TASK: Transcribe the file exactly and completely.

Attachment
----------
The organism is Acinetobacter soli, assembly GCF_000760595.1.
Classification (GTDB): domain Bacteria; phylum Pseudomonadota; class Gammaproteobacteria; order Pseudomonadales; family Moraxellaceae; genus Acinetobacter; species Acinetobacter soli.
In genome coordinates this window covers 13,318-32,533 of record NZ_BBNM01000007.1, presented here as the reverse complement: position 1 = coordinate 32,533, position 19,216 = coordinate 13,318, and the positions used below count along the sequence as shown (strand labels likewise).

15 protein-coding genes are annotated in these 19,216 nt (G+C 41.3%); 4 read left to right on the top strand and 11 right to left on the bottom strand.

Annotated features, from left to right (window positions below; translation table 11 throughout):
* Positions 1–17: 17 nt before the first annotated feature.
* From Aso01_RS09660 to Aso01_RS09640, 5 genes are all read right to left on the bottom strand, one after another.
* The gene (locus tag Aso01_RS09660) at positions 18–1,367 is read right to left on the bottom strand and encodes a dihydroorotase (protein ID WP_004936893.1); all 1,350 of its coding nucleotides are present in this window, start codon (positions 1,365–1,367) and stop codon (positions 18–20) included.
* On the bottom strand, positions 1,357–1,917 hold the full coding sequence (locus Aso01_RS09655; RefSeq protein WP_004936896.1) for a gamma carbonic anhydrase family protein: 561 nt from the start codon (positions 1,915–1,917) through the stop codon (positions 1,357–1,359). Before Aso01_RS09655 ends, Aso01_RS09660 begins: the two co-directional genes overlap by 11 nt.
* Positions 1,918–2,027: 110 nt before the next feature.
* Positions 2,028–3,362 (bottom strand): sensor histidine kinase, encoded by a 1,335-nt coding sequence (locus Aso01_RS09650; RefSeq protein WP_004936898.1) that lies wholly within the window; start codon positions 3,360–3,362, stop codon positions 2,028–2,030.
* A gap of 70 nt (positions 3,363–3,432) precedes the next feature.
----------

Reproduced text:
The organism is Acinetobacter soli, assembly GCF_000760595.1.
Classification (GTDB): domain Bacteria; phylum Pseudomonadota; class Gammaproteobacteria; order Pseudomonadales; family Moraxellaceae; genus Acinetobacter; species Acinetobacter soli.
In genome coordinates this window covers 13,318-32,533 of record NZ_BBNM01000007.1, presented here as the reverse complement: position 1 = coordinate 32,533, position 19,216 = coordinate 13,318, and the positions used below count along the sequence as shown (strand labels likewise).

15 protein-coding genes are annotated in these 19,216 nt (G+C 41.3%); 4 read left to right on the top strand and 11 right to left on the bottom strand.

Annotated features, from left to right (window positions below; translation table 11 throughout):
* Positions 1–17: 17 nt before the first annotated feature.
* From Aso01_RS09660 to Aso01_RS09640, 5 genes are all read right to left on the bottom strand, one after another.
* The gene (locus tag Aso01_RS09660) at positions 18–1,367 is read right to left on the bottom strand and encodes a dihydroorotase (protein ID WP_004936893.1); all 1,350 of its coding nucleotides are present in this window, start codon (positions 1,365–1,367) and stop codon (positions 18–20) included.
* On the bottom strand, positions 1,357–1,917 hold the full coding sequence (locus Aso01_RS09655; RefSeq protein WP_004936896.1) for a gamma carbonic anhydrase family protein: 561 nt from the start codon (positions 1,915–1,917) through the stop codon (positions 1,357–1,359). Before Aso01_RS09655 ends, Aso01_RS09660 begins: the two co-directional genes overlap by 11 nt.
* Positions 1,918–2,027: 110 nt before the next feature.
* Positions 2,028–3,362 (bottom strand): sensor histidine kinase, encoded by a 1,335-nt coding sequence (locus Aso01_RS09650; RefSeq protein WP_004936898.1) that lies wholly within the window; start codon positions 3,360–3,362, stop codon positions 2,028–2,030.
* A gap of 70 nt (positions 3,363–3,432) precedes the next feature.